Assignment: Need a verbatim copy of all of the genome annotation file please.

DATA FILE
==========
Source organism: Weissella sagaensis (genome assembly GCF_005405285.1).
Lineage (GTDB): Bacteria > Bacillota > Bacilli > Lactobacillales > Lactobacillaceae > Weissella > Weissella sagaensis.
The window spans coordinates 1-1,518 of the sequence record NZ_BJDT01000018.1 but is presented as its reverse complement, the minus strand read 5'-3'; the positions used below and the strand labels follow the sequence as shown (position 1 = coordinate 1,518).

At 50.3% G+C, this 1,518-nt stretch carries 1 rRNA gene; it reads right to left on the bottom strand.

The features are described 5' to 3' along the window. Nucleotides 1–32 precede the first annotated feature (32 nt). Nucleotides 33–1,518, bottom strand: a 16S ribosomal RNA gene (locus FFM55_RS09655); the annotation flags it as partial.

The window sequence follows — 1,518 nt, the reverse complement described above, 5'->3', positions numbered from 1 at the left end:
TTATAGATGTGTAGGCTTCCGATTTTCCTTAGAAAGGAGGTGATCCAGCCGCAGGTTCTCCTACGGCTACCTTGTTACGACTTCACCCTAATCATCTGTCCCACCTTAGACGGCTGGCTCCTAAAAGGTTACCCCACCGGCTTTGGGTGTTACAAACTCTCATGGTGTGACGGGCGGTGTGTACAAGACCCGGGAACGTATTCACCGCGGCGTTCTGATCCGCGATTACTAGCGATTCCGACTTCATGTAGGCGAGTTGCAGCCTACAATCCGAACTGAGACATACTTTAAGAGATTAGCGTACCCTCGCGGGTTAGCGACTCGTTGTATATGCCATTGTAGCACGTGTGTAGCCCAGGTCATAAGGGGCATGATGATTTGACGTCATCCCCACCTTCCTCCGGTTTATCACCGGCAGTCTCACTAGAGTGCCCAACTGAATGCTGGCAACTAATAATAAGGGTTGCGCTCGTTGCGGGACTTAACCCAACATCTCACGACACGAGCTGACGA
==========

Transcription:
Source organism: Weissella sagaensis (genome assembly GCF_005405285.1).
Lineage (GTDB): Bacteria > Bacillota > Bacilli > Lactobacillales > Lactobacillaceae > Weissella > Weissella sagaensis.
The window spans coordinates 1-1,518 of the sequence record NZ_BJDT01000018.1 but is presented as its reverse complement, the minus strand read 5'-3'; the positions used below and the strand labels follow the sequence as shown (position 1 = coordinate 1,518).

At 50.3% G+C, this 1,518-nt stretch carries 1 rRNA gene; it reads right to left on the bottom strand.

The features are described 5' to 3' along the window. Nucleotides 1–32 precede the first annotated feature (32 nt). Nucleotides 33–1,518, bottom strand: a 16S ribosomal RNA gene (locus FFM55_RS09655); the annotation flags it as partial.

The window sequence follows — 1,518 nt, the reverse complement described above, 5'->3', positions numbered from 1 at the left end:
TTATAGATGTGTAGGCTTCCGATTTTCCTTAGAAAGGAGGTGATCCAGCCGCAGGTTCTCCTACGGCTACCTTGTTACGACTTCACCCTAATCATCTGTCCCACCTTAGACGGCTGGCTCCTAAAAGGTTACCCCACCGGCTTTGGGTGTTACAAACTCTCATGGTGTGACGGGCGGTGTGTACAAGACCCGGGAACGTATTCACCGCGGCGTTCTGATCCGCGATTACTAGCGATTCCGACTTCATGTAGGCGAGTTGCAGCCTACAATCCGAACTGAGACATACTTTAAGAGATTAGCGTACCCTCGCGGGTTAGCGACTCGTTGTATATGCCATTGTAGCACGTGTGTAGCCCAGGTCATAAGGGGCATGATGATTTGACGTCATCCCCACCTTCCTCCGGTTTATCACCGGCAGTCTCACTAGAGTGCCCAACTGAATGCTGGCAACTAATAATAAGGGTTGCGCTCGTTGCGGGACTTAACCCAACATCTCACGACACGAGCTGACGA